Rhetoric and embodiment in Machiavelli's "Discorsi" II/II.

FieldValue
dc.contributor.advisorLetocha, D.,
dc.contributor.authorRichards, Matthew.
dc.date.accessioned2009-03-19T14:07:53Z
dc.date.available2009-03-19T14:07:53Z
dc.date.created1997
dc.date.issued1997
dc.identifier.citationSource: Masters Abstracts International, Volume: 36-04, page: 0922.
dc.identifier.isbn9780612263598
dc.identifier.urihttp://hdl.handle.net/10393/4056
dc.identifier.urihttp://dx.doi.org/10.20381/ruor-10078
dc.description.abstractThis thesis offers an alternative way to read Machiavelli's Discorsi. As such, it is not a dialectical work; it does not concern itself with undermining or refuting a given position. Rather it introduces a new model with which to understand Machiavelli's writing and thought. A popular view of Machiavelli is that which claims this author to be the founder of modernity. Scholars such as Robert Hariman, in his excellent "Composing Modernity in Machiavelli's Prince." (1989), claim that he inaugurates the period of modern thinking by inventing ontological-thetic rationality and in particular, instrumental reason. It is the central claim of this thesis that it is more productive to consider Machiavelli to be a Renaissance Humanist, making use of this period's rhetorical employ of reason. This thesis embraces a methodology, presented in the introduction as well as in the case-study of Hariman's article, that is decidedly rhetorical. It examines the space of discourse. (Abstract shortened by UMI.)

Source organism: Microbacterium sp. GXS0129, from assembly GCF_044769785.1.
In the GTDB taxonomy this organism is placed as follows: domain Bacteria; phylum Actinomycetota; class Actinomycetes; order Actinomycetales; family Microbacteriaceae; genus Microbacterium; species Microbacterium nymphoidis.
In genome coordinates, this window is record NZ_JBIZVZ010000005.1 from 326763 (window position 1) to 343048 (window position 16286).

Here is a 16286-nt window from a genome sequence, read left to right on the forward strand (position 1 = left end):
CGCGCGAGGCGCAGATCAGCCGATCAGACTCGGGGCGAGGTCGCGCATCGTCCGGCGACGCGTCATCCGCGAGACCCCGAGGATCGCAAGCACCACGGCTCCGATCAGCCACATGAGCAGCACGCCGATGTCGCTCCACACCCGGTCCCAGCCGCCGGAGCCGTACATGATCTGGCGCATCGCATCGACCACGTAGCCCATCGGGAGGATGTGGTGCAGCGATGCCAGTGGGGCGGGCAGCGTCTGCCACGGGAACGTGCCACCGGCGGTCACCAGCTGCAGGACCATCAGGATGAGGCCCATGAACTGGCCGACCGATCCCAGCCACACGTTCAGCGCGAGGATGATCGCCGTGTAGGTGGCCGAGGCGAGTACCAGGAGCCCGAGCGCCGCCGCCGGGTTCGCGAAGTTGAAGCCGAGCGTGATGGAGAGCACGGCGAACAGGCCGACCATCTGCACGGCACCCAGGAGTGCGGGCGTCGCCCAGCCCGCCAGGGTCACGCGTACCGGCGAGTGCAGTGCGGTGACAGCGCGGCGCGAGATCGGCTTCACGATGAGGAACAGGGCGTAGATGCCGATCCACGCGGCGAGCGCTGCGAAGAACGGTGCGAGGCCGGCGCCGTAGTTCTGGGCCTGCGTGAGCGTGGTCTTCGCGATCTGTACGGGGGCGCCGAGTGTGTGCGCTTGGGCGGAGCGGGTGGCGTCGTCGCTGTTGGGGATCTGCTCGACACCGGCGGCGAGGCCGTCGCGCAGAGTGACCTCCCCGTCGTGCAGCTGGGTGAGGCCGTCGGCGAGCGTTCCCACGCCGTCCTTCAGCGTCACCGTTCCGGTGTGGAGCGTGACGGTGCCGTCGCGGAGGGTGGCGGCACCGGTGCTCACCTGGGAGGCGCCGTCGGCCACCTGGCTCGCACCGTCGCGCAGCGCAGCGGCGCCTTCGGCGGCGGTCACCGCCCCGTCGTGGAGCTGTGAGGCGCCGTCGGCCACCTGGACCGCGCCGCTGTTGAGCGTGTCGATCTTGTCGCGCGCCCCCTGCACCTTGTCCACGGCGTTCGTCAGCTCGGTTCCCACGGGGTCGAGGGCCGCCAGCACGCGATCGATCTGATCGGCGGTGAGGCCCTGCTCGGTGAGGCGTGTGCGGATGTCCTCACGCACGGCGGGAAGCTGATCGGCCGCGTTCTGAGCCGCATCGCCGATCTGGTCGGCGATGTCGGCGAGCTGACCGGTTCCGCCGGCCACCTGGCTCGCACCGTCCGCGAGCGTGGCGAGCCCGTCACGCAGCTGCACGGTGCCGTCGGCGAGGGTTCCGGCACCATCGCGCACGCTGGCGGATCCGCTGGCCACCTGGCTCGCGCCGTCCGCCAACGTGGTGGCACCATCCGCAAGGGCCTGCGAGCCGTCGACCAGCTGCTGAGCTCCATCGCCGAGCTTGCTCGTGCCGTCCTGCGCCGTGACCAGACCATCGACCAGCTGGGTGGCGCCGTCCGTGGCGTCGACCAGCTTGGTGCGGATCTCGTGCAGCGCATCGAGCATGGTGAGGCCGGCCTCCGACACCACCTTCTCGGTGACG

dc.format.extent128 p.
dc.publisherUniversity of Ottawa (Canada)
dc.subject.classificationPhilosophy.
dc.titleRhetoric and embodiment in Machiavelli's "Discorsi" II/II.
dc.typeThesis
dc.degree.nameM.A.
dc.degree.levelMasters
CollectionTh├Ęses, 1910 - 2010 // Theses, 1910 - 2010

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